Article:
Why Play and Exploration are Key for Young Students to Learn

Posted by Pine Crest School on November 28, 2018 at 2:42 PM

 

By Debra Jacoby, J.D.
Pine Crest Lower School Computer Science/Educational Technology

What is the importance of allowing students time to tinker? As Diane Ackerman, a contemporary American author states, “Play is our brain’s favorite way of learning.”  

At Pine Crest School, purposeful learning goes beyond project based learning and extends to learning opportunities where students can analyze technology tools with which they are familiar.

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We give Lower School students the opportunity to tinker during Exploration Hours. During this dedicated time, students explore other uses of the same tool and utilize a tool in a way that was not originally instructed. Students choose any tool that is available and see what they can do differently with it.

 

As an instructor, it ignites my passion when students have designed a use that never occurred to me or was not what I initially intended. Students may come in during the first visit and feel concerned they might break a tool. However, after a few visits, that same student will begin to ask how to merge two different tools together or how a tool may be repurposed.

 

It is the freedom and ability to “play” that allows our students an opportunity to think independently and outside of the box.

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Exploration Hours is not completely unstructured. Students understand that there are expectations and they must be actively involved and engaged with a tool. This idea is similar to when a student looks through shelves in a library.  They may not read every book, but the act of skimming allows for gaining new ideas.

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Things to consider when setting time for student exploration and play. 

  • Independence - Evaluate the appropriateness of your student tools. Consider questions such as, “What age does a student need to be to utilize this tool?”, “How much adult assistance is required?”, or “Can the students remove a tool from storage, explore by themselves, and put away the tool properly?”  We find that the ability to do this sequence starts about half way through second grade. Are there exceptions? Of course!

  • Size and Space - How many students and variety of tools can you manage?  Robotics and technology tools require space for movement. Spaces can be reimagined for students to freely explore and reconfigure for Exploration Hours.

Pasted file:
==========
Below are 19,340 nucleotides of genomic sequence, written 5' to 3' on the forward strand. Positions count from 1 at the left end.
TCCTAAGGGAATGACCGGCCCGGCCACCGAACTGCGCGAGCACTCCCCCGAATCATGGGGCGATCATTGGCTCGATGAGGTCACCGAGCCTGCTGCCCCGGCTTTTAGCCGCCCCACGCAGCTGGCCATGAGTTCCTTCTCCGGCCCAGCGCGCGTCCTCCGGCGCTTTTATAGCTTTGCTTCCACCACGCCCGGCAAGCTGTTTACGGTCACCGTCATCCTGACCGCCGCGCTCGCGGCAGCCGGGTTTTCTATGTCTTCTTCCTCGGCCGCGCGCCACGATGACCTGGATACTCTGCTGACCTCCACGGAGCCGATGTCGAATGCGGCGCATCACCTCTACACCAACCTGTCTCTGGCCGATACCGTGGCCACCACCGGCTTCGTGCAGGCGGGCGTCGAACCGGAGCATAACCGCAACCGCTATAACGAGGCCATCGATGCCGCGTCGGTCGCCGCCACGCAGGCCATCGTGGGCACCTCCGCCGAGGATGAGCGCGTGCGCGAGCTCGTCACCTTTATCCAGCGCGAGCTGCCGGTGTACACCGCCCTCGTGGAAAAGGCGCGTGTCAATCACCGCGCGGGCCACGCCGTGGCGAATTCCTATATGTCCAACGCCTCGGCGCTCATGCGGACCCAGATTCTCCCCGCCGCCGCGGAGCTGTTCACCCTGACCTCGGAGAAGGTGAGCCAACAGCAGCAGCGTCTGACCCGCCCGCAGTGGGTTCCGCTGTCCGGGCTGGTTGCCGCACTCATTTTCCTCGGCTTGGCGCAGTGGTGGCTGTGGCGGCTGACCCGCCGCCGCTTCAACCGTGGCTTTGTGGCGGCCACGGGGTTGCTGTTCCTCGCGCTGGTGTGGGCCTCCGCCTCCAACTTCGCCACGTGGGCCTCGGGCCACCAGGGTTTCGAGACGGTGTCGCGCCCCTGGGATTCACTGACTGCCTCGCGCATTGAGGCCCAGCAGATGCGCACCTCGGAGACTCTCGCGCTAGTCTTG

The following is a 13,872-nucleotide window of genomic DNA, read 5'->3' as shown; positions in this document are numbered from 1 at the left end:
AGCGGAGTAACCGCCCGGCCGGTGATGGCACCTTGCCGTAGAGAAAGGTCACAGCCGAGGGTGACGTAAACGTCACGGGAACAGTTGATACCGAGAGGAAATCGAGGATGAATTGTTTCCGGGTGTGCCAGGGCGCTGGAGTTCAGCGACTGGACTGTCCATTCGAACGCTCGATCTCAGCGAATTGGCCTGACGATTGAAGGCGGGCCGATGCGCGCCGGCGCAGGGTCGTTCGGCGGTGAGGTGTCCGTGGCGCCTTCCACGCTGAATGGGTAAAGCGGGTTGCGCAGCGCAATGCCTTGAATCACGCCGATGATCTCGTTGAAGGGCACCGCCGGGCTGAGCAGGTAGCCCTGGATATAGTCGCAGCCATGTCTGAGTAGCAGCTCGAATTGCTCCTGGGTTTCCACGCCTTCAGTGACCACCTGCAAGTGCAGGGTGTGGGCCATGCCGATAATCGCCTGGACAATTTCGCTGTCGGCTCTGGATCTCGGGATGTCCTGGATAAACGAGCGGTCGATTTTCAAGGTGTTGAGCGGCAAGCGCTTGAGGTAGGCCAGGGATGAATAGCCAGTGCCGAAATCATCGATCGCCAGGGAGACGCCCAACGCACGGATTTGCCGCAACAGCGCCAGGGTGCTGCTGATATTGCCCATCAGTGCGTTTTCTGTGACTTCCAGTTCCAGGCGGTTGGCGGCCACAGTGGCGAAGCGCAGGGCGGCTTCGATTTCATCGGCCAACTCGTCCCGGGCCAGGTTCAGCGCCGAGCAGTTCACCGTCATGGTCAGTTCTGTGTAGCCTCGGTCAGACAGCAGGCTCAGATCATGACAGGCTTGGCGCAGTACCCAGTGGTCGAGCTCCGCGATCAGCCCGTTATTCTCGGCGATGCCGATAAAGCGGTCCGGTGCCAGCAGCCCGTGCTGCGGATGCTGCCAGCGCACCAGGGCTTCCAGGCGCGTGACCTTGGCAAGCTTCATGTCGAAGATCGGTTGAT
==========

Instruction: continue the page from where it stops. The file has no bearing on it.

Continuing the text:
• Safety - What kinds of tools are you allowing during your Exploration Hours?  There is a variety of options for safe play such as: Osmo, Ozobots, LEGOⓇ Robotics, Dash Robots, and more. Alternatively, allow yourself time to plan for the handling of tools; some may require additional time to maintain safety standards and practices.

  • Set Clear Expectations - Guide families and teachers who are unfamiliar with this type of learning. As the instructor, you are guiding students toward making good choices and allowing themselves to freely explore and be creative while taking their learning in a new, less traditional direction.

How can I incorporate student exploration and play in my school?

  1. Before and After School Hours - Look for opportunities to supplement the standard school day with exploration time for students. This can take place during transitional periods before or after school.
  2. Recess Programs - Do you offer students options to visit the library or media center during free periods? Look to balance the needs of outdoor play with other options. Schedule times when students can explore one or more days a week.
  3. Genius Hour or Maker Tables in the Classroom - Offering a few tools for students to explore during a rotation. Tools such as Snap Circuits have pictured instructional booklets which allow younger explorers to build on their own.

Mr. Rogers famously said, “Play gives children a chance to practice what they are learning.”  

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Benefits of student exploration and play  

  • Exploration and play highlights both your high and low achievers in technology. It gives students the opportunity to choose their learning and the forum that works best for them. As a teacher, it has enabled me to mentor students and show them other areas they might be interested in on a more individual basis.  

  • This type of inquiry is more relaxed in nature. It is very different than a problem solving lesson. The very nature of technology exploration and play as a lesson has an element of personal interpretation for students and a range of how tools and the technology can be utilized.  

  • All students are able to work collaboratively with peers who may have similar interests but have not previously had the opportunity to work together.

Many inventions have taken place by accident because the inventor was exploring and tinkering. This is what happens when you allow and encourage students to explore. As the American biologist, Mark Bekoff, once said, “Play is training for the unexpected.”

For more information or to  learn new methods of instruction alongside our teachers at the Innovation Institute, please contact us at 954-492-6671 or eddesign@pinecrest.edu

 

Topics: Innovation, Design Thinking, Innovation Institute